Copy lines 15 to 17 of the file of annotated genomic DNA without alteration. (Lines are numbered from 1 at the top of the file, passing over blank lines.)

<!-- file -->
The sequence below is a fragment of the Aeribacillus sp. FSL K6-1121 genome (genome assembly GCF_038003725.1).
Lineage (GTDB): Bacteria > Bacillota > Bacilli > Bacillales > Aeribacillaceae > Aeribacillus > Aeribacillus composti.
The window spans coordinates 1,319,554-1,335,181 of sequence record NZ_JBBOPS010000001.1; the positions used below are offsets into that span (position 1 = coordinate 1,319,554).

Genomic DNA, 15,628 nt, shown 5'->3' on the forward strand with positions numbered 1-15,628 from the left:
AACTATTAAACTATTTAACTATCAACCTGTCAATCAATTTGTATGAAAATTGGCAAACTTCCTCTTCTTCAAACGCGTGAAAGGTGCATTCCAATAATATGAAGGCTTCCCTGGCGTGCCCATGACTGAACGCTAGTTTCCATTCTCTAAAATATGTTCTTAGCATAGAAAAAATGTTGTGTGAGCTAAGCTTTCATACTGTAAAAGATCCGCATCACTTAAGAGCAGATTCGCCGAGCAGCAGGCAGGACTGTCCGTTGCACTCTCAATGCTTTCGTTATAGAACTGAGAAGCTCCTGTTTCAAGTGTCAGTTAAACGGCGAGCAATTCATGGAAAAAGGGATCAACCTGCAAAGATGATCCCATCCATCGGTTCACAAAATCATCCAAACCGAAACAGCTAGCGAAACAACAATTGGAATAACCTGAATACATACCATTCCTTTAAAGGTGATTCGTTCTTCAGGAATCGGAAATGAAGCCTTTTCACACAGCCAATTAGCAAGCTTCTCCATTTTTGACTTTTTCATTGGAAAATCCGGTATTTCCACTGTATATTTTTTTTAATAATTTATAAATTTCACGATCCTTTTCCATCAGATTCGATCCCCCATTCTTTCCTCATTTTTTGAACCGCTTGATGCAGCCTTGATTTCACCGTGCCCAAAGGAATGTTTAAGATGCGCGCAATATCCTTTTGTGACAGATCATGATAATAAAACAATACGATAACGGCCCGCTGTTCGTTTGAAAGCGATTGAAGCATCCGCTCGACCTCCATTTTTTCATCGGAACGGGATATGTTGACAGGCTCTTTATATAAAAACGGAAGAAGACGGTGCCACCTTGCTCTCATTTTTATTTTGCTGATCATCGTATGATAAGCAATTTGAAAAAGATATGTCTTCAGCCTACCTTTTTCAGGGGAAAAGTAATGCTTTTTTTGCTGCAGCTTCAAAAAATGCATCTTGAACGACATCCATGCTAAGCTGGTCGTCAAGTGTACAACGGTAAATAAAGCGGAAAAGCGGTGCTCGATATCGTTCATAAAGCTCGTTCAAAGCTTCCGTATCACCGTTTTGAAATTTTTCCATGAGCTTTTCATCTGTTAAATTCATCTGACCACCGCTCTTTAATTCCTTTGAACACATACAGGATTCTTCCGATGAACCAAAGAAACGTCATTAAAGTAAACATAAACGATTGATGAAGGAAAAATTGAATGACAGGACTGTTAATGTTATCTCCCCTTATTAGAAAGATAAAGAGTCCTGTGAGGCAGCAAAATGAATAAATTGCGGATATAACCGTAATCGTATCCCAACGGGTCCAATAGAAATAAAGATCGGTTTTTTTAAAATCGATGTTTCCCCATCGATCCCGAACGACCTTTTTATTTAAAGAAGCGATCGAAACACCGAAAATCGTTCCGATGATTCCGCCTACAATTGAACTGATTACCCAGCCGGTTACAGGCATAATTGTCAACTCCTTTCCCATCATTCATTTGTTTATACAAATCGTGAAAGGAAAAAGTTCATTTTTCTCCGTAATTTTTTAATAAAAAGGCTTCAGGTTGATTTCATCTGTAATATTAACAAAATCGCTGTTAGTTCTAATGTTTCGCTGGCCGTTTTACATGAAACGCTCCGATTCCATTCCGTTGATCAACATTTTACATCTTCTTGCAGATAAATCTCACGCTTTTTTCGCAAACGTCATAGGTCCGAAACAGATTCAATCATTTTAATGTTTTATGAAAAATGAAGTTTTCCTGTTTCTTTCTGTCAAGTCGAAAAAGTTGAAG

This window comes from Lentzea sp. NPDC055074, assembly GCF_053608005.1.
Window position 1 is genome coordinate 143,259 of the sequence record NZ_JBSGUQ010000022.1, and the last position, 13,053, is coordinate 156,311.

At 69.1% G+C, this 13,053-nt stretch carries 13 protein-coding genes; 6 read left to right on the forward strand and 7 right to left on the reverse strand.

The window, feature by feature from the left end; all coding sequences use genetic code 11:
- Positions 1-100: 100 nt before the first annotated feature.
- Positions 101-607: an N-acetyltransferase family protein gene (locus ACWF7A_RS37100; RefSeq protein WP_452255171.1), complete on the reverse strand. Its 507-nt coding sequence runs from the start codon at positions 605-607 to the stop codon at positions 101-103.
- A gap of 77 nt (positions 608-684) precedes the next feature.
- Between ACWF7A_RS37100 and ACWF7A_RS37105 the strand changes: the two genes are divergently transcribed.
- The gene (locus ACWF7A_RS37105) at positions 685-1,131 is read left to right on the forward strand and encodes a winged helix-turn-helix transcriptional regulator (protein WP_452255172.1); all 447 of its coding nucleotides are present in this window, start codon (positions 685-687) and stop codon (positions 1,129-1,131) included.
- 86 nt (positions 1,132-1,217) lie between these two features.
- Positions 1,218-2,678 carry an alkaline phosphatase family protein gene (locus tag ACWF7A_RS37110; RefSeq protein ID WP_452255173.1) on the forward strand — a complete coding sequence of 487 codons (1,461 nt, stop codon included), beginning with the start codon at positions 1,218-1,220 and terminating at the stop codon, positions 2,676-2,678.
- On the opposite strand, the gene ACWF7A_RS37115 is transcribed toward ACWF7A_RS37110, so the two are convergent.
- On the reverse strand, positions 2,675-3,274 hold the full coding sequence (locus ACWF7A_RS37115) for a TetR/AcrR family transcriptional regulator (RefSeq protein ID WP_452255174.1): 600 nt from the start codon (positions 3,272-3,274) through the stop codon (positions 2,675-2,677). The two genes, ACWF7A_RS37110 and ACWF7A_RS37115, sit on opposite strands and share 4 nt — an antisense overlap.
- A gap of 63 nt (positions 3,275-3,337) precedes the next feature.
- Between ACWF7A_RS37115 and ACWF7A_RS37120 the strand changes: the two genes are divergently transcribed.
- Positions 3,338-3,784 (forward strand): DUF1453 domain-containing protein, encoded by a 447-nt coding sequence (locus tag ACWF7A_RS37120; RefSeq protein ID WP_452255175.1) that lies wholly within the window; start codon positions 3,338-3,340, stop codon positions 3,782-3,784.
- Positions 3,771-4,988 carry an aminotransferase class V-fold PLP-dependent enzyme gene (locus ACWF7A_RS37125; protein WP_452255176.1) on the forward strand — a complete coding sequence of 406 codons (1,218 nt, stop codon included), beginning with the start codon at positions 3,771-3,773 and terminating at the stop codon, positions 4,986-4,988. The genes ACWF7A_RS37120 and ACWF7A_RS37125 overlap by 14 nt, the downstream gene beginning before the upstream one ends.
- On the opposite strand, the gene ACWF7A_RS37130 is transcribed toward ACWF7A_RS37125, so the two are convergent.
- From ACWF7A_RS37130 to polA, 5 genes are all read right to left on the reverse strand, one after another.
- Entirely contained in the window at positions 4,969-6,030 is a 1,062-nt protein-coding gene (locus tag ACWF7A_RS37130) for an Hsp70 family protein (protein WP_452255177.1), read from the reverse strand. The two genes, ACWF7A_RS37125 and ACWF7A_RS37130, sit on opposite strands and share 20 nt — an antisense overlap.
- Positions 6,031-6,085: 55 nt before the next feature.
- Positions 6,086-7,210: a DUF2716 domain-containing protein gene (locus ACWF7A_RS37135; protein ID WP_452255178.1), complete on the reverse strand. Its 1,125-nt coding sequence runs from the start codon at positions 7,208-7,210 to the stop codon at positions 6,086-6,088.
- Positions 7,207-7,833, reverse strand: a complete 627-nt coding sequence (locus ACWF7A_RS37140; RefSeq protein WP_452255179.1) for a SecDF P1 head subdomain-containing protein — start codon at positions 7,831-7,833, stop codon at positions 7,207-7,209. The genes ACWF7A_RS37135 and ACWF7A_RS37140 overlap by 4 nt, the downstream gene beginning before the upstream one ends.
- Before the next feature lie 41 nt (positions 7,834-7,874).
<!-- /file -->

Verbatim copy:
- 86 nt (positions 1,132-1,217) lie between these two features.
- Positions 1,218-2,678 carry an alkaline phosphatase family protein gene (locus tag ACWF7A_RS37110; RefSeq protein ID WP_452255173.1) on the forward strand — a complete coding sequence of 487 codons (1,461 nt, stop codon included), beginning with the start codon at positions 1,218-1,220 and terminating at the stop codon, positions 2,676-2,678.
- On the opposite strand, the gene ACWF7A_RS37115 is transcribed toward ACWF7A_RS37110, so the two are convergent.